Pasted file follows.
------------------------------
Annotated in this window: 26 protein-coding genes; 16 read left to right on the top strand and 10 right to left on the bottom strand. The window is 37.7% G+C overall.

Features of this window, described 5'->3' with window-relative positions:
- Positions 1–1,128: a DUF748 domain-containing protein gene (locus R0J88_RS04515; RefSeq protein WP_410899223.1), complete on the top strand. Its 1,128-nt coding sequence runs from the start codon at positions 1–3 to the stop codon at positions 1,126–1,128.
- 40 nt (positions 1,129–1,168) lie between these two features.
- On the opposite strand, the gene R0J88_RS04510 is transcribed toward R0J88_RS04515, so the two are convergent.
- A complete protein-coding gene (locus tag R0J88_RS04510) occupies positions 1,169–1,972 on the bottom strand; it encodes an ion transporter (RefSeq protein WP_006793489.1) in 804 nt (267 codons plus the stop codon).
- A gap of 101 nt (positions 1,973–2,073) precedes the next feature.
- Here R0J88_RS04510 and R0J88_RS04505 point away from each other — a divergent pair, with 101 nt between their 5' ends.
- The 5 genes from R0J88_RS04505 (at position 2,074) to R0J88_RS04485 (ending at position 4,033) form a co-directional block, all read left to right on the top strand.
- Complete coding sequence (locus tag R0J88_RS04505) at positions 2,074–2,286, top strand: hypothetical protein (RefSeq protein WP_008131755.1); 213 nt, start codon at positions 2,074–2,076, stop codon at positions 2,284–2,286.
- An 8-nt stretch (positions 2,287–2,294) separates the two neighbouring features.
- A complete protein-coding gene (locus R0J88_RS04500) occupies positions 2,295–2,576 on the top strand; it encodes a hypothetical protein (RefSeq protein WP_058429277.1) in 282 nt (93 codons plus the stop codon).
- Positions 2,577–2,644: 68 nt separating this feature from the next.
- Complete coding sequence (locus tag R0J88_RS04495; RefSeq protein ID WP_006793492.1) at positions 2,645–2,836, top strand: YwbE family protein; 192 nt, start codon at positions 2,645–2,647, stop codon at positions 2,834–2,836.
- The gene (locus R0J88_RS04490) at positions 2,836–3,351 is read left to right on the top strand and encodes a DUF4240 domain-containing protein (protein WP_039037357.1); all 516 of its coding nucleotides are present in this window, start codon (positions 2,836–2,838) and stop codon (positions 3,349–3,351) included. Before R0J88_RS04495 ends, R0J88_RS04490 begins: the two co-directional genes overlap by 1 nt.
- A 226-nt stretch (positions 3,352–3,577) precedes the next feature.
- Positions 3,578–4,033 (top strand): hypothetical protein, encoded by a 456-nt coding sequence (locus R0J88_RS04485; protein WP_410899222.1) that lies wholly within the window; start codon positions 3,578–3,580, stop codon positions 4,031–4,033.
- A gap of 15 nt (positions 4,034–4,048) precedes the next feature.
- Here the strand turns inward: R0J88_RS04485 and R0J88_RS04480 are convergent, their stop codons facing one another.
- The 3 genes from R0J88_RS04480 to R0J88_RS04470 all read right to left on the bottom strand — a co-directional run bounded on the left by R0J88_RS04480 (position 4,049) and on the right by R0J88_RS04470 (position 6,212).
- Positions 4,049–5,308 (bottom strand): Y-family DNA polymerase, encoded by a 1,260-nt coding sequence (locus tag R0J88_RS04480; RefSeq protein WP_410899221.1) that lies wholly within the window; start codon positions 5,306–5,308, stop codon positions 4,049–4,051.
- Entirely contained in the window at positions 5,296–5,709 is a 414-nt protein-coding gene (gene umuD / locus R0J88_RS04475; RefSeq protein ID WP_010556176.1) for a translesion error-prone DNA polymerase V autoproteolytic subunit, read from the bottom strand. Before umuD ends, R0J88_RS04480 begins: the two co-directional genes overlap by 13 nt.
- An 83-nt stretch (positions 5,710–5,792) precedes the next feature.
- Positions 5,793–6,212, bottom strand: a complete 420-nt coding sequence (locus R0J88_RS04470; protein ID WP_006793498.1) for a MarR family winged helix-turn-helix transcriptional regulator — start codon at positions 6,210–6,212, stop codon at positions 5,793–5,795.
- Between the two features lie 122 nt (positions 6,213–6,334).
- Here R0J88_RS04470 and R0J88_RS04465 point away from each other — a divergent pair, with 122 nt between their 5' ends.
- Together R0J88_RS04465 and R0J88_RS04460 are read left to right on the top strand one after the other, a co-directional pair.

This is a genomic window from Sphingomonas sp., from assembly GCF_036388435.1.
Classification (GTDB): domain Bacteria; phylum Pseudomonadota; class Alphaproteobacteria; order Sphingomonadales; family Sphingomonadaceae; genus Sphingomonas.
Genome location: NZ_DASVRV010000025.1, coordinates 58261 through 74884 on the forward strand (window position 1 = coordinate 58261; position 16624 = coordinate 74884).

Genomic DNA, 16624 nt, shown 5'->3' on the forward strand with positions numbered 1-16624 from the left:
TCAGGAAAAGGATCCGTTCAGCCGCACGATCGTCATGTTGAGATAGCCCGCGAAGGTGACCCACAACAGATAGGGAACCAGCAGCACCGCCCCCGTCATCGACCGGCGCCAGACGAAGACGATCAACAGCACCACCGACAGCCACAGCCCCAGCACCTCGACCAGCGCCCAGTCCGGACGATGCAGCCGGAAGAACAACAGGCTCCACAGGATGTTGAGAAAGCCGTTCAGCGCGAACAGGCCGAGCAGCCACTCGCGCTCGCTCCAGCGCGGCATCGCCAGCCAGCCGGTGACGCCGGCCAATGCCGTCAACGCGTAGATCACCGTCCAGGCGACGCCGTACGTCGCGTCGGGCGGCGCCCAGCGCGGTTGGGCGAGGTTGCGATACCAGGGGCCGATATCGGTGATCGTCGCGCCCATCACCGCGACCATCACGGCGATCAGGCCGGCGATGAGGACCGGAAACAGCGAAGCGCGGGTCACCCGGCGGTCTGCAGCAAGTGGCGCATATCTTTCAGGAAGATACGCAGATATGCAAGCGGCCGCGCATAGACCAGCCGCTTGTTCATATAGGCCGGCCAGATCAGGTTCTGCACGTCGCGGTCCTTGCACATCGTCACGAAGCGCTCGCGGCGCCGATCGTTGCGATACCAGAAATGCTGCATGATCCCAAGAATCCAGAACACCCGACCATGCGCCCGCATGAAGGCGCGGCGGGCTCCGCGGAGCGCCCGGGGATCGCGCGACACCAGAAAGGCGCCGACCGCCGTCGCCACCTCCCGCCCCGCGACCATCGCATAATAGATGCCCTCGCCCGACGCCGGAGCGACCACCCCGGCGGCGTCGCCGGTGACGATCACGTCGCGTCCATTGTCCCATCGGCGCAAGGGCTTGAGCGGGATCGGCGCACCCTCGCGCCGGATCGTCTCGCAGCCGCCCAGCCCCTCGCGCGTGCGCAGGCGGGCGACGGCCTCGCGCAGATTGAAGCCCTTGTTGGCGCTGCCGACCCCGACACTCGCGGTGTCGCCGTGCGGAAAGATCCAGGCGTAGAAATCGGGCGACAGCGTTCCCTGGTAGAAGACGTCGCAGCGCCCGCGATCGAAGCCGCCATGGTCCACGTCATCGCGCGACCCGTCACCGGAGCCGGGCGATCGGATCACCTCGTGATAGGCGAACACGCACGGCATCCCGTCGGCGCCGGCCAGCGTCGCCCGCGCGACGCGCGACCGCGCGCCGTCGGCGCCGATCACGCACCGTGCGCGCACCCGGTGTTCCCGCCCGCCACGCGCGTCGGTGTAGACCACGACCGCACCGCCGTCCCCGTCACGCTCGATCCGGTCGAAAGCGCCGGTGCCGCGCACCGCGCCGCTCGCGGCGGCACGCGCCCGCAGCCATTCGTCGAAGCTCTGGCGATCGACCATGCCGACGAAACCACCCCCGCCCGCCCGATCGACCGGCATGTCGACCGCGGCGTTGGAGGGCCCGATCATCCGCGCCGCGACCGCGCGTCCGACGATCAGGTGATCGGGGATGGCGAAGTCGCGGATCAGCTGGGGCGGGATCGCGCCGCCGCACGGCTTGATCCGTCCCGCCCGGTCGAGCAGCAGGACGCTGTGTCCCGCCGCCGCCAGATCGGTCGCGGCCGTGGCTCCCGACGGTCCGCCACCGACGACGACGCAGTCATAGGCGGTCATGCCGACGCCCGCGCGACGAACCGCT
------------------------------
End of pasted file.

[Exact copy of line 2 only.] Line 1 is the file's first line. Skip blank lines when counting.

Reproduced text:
Features of this window, described 5'->3' with window-relative positions: